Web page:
The other day I had a little fun with Bing's search results on Windows 8 problems. But this seems much more serious. From a reader:
That’s Microsoft’s response to new revelations that the search engine is censoring Chinese searches in the United States — not just in China. Searches on Chinese topics in the U.S. now produce markedly different search results than Google, results that mimic those in China. China broadly censors the Internet, blocking topics like the Dalai Lama and Tiananmen Square.
The censorship blog Greatfire.org was the first to point out that Bing’s search results display information propagated by Chinese authorities. A Chinese language search in Bing for the Dalai Lama (达赖喇嘛 in Chinese) produces two results from China’s Wikipedia (Baidu Baike) and one from the state-owned television station CCTV. In Google, the same search returns two Wikipedia entries and the Dalai Lama’s official site.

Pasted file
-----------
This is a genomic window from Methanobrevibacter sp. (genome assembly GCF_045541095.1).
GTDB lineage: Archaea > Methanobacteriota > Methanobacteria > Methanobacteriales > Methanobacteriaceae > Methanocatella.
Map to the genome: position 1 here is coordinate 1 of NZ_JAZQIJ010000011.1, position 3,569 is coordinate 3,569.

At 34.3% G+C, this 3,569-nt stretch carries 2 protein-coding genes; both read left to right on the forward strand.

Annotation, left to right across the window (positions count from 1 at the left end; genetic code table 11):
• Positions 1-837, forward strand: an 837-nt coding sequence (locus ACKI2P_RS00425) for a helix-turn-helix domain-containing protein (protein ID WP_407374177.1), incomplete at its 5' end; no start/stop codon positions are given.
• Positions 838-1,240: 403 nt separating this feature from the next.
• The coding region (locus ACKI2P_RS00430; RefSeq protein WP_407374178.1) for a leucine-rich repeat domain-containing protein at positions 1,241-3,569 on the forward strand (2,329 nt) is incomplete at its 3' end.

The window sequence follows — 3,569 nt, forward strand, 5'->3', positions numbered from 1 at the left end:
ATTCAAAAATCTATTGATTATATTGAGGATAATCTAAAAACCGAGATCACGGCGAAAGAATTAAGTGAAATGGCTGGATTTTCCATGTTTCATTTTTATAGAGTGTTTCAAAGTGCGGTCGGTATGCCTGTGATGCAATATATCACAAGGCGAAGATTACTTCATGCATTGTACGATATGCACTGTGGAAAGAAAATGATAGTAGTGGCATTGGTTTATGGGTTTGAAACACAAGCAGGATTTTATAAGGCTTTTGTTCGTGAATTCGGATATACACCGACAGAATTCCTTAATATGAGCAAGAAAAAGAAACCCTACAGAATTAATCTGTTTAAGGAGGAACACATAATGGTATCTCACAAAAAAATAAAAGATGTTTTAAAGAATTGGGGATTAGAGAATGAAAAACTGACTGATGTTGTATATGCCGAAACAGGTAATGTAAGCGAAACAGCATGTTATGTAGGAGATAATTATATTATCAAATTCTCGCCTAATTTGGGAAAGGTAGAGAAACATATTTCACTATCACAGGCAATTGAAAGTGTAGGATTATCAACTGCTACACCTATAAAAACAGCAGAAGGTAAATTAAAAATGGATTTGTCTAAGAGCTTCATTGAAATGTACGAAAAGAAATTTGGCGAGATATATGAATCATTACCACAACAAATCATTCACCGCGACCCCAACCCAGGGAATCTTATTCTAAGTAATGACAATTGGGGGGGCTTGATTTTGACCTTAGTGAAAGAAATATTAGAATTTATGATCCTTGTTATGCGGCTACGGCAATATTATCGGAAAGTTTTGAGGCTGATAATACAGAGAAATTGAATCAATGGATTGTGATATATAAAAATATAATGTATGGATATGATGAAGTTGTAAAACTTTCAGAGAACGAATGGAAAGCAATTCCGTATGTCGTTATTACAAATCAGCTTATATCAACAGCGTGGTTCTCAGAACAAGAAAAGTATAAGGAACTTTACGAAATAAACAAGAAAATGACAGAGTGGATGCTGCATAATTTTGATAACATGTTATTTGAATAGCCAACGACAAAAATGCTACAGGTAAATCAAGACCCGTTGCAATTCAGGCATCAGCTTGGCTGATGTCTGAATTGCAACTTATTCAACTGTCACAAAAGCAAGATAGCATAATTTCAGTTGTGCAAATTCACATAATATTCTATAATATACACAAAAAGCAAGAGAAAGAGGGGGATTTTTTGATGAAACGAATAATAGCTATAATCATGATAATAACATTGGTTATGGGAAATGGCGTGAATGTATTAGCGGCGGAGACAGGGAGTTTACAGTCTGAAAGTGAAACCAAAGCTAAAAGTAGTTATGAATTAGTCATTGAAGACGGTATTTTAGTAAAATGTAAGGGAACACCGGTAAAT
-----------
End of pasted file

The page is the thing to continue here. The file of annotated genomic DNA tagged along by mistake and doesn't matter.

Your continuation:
Even more shocking, a search for the anti-censorship software FreeGate produces the result: “Due to restrictions on Chinese laws and regulations, we removed the results of these search terms. For more information, see here.”
Microsoft responded to a request from Charlie Smith’s Greatfire to explain the discrepancy. At first, the software juggernaut replied: “We’ve conducted an investigation of the claims raised by Greatfire.org. First, Bing does not apply China’s legal requirements to searches conducted outside of China. Due to an error in our system, we triggered an incorrect results removal notification for some searches noted in the report but the results themselves are and were unaltered outside of China.”
But after finding the “due to Chinese laws and regulations” search result, Microsoft replied: “Thanks for your inquiry. We have no comment on this topic.”
Much more detail at the link, with examples and screenshots